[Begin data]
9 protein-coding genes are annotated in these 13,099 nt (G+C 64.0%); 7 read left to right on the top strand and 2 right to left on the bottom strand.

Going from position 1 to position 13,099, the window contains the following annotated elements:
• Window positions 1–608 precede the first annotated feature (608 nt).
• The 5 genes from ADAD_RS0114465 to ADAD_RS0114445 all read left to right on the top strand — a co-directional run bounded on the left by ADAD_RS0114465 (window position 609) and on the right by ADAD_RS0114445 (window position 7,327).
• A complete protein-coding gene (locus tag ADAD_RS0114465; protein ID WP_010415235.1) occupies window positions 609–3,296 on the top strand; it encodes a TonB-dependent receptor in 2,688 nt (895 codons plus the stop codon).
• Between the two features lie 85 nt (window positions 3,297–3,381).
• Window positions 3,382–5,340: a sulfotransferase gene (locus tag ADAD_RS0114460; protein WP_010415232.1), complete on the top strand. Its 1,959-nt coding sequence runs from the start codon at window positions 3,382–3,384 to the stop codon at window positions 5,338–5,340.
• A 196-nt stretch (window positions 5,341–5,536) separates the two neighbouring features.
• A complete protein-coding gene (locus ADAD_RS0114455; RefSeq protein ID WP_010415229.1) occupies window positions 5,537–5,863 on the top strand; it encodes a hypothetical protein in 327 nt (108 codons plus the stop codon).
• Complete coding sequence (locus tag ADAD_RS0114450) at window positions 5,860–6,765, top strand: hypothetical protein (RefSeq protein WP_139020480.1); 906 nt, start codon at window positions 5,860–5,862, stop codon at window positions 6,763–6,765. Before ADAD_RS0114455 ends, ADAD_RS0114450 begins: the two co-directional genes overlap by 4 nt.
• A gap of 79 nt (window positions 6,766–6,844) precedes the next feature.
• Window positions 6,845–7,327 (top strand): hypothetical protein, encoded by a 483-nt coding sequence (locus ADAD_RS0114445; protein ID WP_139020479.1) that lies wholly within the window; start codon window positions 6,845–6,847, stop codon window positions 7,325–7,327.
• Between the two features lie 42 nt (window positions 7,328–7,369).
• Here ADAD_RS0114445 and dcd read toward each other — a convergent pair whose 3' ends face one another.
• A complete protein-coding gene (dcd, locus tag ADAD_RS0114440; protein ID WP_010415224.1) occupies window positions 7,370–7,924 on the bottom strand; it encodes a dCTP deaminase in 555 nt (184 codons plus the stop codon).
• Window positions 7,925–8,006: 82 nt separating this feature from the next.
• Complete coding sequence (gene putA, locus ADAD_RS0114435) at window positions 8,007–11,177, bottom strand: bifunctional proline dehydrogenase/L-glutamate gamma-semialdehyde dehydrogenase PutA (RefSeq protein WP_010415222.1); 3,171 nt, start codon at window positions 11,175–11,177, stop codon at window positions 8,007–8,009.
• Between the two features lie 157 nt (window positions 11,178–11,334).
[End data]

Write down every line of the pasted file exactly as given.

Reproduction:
9 protein-coding genes are annotated in these 13,099 nt (G+C 64.0%); 7 read left to right on the top strand and 2 right to left on the bottom strand.

Going from position 1 to position 13,099, the window contains the following annotated elements:
• Window positions 1–608 precede the first annotated feature (608 nt).
• The 5 genes from ADAD_RS0114465 to ADAD_RS0114445 all read left to right on the top strand — a co-directional run bounded on the left by ADAD_RS0114465 (window position 609) and on the right by ADAD_RS0114445 (window position 7,327).
• A complete protein-coding gene (locus tag ADAD_RS0114465; protein ID WP_010415235.1) occupies window positions 609–3,296 on the top strand; it encodes a TonB-dependent receptor in 2,688 nt (895 codons plus the stop codon).
• Between the two features lie 85 nt (window positions 3,297–3,381).
• Window positions 3,382–5,340: a sulfotransferase gene (locus tag ADAD_RS0114460; protein WP_010415232.1), complete on the top strand. Its 1,959-nt coding sequence runs from the start codon at window positions 3,382–3,384 to the stop codon at window positions 5,338–5,340.
• A 196-nt stretch (window positions 5,341–5,536) separates the two neighbouring features.
• A complete protein-coding gene (locus ADAD_RS0114455; RefSeq protein ID WP_010415229.1) occupies window positions 5,537–5,863 on the top strand; it encodes a hypothetical protein in 327 nt (108 codons plus the stop codon).
• Complete coding sequence (locus tag ADAD_RS0114450) at window positions 5,860–6,765, top strand: hypothetical protein (RefSeq protein WP_139020480.1); 906 nt, start codon at window positions 5,860–5,862, stop codon at window positions 6,763–6,765. Before ADAD_RS0114455 ends, ADAD_RS0114450 begins: the two co-directional genes overlap by 4 nt.
• A gap of 79 nt (window positions 6,766–6,844) precedes the next feature.
• Window positions 6,845–7,327 (top strand): hypothetical protein, encoded by a 483-nt coding sequence (locus ADAD_RS0114445; protein ID WP_139020479.1) that lies wholly within the window; start codon window positions 6,845–6,847, stop codon window positions 7,325–7,327.
• Between the two features lie 42 nt (window positions 7,328–7,369).
• Here ADAD_RS0114445 and dcd read toward each other — a convergent pair whose 3' ends face one another.
• A complete protein-coding gene (dcd, locus tag ADAD_RS0114440; protein ID WP_010415224.1) occupies window positions 7,370–7,924 on the bottom strand; it encodes a dCTP deaminase in 555 nt (184 codons plus the stop codon).
• Window positions 7,925–8,006: 82 nt separating this feature from the next.
• Complete coding sequence (gene putA, locus ADAD_RS0114435) at window positions 8,007–11,177, bottom strand: bifunctional proline dehydrogenase/L-glutamate gamma-semialdehyde dehydrogenase PutA (RefSeq protein WP_010415222.1); 3,171 nt, start codon at window positions 11,175–11,177, stop codon at window positions 8,007–8,009.
• Between the two features lie 157 nt (window positions 11,178–11,334).